More talks with my doctors and therapists. Talks with my pastor and my best friends and sister. I didn’t seem to be getting out of this. And then, we got hit with a life changing whammy that has affected our finances and our retirement. I cannot share the details due to further consequences down the road, but let’s just say that the spiritual battle arrows were piercing and crushing us. God protected me and Greg and our family. He reminded me that He has already won the battle and He is fighting for me. He took me back to the passage in Ephesians to “put on the full armor of God”. Some of us learned this passage in rhymes and visuals in Sunday school, but it is real! We are in battle and God fights for us daily. He fought for me during this long, dark time, and He revealed His promises to me in His Word.
“The Lord says, ‘I will rescue those who love me. I will protect those who trust in my name. When they call on me, I will answer; I will be with them in trouble. I will rescue and honor them. I will reward them with a long life and give them my salvation.” Psalm 91: 14-16.
That was where I was. My oncologist said I had “Post Covid syndrome” in which the fatigue symptoms continue. I took some new medications. I slowly started getting out, taking the dogs on short walks. Talking with my friends again. Cooking a bit. Reading some. It was a slow slog. And then it was time to start radiation and chemo for my pelvic bone tumor and the tumors in my lung. Still manageable, but still treatment….again. I was tired of the pain keeping me from being active, and I rallied upon God’s strength. I finished radiation three weeks ago and began round one of four chemo infusions this week. Yes, the battle with cancer continues, but by the grace of God, I am still here.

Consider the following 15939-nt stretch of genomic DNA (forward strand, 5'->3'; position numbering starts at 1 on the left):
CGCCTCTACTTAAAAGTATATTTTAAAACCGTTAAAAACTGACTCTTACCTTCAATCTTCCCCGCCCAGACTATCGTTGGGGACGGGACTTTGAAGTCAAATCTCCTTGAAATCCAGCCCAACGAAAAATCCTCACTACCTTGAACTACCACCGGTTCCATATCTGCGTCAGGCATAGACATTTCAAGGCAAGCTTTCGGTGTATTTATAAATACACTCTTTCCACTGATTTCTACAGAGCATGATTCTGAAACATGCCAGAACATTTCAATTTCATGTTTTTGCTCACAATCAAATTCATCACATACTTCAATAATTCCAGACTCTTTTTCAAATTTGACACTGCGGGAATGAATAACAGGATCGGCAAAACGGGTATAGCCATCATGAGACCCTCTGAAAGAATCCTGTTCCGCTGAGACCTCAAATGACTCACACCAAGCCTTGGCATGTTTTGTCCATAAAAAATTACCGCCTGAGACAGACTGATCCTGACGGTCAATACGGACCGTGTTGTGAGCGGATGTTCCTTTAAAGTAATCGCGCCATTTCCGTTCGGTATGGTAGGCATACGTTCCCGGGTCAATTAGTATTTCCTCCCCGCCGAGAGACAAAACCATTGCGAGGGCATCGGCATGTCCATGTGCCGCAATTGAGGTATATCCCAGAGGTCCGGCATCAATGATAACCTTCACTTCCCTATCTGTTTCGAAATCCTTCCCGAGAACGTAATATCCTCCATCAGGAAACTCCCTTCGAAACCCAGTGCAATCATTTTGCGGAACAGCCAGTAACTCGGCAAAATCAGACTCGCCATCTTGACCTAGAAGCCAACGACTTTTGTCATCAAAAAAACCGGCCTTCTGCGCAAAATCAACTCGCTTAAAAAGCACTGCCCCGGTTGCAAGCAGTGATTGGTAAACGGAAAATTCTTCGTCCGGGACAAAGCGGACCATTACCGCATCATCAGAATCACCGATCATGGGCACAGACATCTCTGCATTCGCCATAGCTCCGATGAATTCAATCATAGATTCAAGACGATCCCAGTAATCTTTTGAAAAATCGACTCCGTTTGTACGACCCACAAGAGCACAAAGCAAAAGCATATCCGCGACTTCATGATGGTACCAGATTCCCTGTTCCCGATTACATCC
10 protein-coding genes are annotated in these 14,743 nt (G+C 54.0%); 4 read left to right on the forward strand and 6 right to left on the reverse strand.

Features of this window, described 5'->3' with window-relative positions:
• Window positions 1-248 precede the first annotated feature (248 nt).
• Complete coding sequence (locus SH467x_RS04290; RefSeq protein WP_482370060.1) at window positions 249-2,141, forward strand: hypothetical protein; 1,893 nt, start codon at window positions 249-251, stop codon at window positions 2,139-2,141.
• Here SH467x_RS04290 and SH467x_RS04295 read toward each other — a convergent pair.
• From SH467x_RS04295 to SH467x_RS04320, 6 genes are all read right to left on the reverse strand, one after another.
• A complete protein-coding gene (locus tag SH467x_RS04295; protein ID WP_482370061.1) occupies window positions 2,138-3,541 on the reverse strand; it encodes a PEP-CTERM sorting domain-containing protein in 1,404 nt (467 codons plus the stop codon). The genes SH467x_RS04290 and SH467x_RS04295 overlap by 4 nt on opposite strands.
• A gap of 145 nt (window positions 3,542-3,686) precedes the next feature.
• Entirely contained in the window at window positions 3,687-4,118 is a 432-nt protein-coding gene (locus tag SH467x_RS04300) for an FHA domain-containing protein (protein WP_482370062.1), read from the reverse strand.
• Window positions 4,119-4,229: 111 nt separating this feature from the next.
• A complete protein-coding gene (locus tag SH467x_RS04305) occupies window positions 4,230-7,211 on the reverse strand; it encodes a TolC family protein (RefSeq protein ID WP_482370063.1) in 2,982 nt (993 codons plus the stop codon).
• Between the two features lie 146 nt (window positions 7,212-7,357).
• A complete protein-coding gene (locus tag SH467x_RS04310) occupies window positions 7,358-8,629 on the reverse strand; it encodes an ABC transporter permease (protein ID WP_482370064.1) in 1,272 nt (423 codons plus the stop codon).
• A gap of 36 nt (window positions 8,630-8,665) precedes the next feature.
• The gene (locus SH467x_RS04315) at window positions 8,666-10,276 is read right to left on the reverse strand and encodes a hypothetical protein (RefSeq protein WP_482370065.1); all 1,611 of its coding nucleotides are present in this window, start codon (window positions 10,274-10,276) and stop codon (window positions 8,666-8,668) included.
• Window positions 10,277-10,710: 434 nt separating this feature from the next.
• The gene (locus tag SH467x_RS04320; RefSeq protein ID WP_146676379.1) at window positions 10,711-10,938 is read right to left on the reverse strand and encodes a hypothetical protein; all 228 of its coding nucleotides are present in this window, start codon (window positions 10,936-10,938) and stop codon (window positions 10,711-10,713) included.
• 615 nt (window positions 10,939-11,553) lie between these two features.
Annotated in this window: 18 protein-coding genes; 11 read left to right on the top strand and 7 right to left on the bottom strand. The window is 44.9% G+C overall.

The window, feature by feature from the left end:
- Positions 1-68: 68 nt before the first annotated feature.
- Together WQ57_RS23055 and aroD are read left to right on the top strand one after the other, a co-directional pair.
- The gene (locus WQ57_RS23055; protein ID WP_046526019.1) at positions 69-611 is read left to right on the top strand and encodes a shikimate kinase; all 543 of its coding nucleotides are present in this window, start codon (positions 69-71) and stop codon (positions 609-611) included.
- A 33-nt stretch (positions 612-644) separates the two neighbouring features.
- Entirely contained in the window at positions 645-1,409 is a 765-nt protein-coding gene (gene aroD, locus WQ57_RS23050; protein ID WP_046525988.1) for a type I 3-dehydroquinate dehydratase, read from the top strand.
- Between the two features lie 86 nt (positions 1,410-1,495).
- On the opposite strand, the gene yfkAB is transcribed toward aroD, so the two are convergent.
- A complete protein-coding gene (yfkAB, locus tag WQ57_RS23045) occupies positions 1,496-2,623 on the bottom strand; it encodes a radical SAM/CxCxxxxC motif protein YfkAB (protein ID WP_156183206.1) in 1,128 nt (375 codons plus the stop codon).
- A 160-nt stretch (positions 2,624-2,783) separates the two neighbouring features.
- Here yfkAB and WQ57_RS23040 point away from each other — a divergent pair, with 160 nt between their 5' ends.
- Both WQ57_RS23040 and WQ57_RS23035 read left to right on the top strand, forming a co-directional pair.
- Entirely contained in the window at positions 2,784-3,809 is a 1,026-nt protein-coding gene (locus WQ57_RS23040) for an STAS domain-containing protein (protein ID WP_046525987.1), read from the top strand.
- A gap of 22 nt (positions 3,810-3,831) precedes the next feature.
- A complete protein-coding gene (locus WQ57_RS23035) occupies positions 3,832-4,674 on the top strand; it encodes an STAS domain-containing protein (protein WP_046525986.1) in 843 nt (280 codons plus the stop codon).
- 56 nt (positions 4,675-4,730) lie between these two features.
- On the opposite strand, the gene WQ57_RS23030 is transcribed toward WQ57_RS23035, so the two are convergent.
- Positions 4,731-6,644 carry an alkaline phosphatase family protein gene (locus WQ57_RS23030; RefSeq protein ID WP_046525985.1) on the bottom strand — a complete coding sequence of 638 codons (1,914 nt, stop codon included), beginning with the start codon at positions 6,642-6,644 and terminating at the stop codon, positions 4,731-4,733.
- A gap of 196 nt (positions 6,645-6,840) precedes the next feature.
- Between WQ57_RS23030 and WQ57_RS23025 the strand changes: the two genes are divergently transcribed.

I have stepped into a few new chapters in the past two weeks.
First, with the love and support of my Risen Church family, I am taking a three-six month sabbatical. I am so grateful for my beautiful church family and the love they have poured upon me. This will be a time when Greg and I will attend church, but I won’t doing my leadership roles. For awhile, for such a time as this, I will pray and rest.
Second, I will use this time to pray for all the Young Life camps and properties and the leaders and teams who are taking kids to camp as they open for the first time since COVID began. Young Life ministry is in our family blood; it is integral to who we are all in our faith, and I desire to be in fervent and faithful prayer.
Third, I will work on my book.
And lastly, I am happy to announce that I am officially ordained! After years upon years of doing premarital and engagement counseling, and watching so many sweet ones I love marry and have kids, I was humbled and honored to be asked to officiate a wedding of one of my beloved former youth group “kids”. So, I began the process of ordination and I can now legally marry, bury and baptize. Of course I will do this at the discretion of the Lord and glorify Him in all my endeavors.
There are many unknowns in the next chapters of my life, just as each of us lives each day not knowing if it will be our last, or when the next whammy will hit. Sometimes we have to go through long, dark, difficult seasons, not knowing when or if they will end. But for each day of life, I thank God for breath, family, friends and community. Whatever long dark season you may be in, I pray that you can make it through each day—with perspective, with prayer, and with gratitude. You may not feel any change, but keep at it. Slog through it. Ask for help. Seek counsel. Trust the Lord.
You are not alone.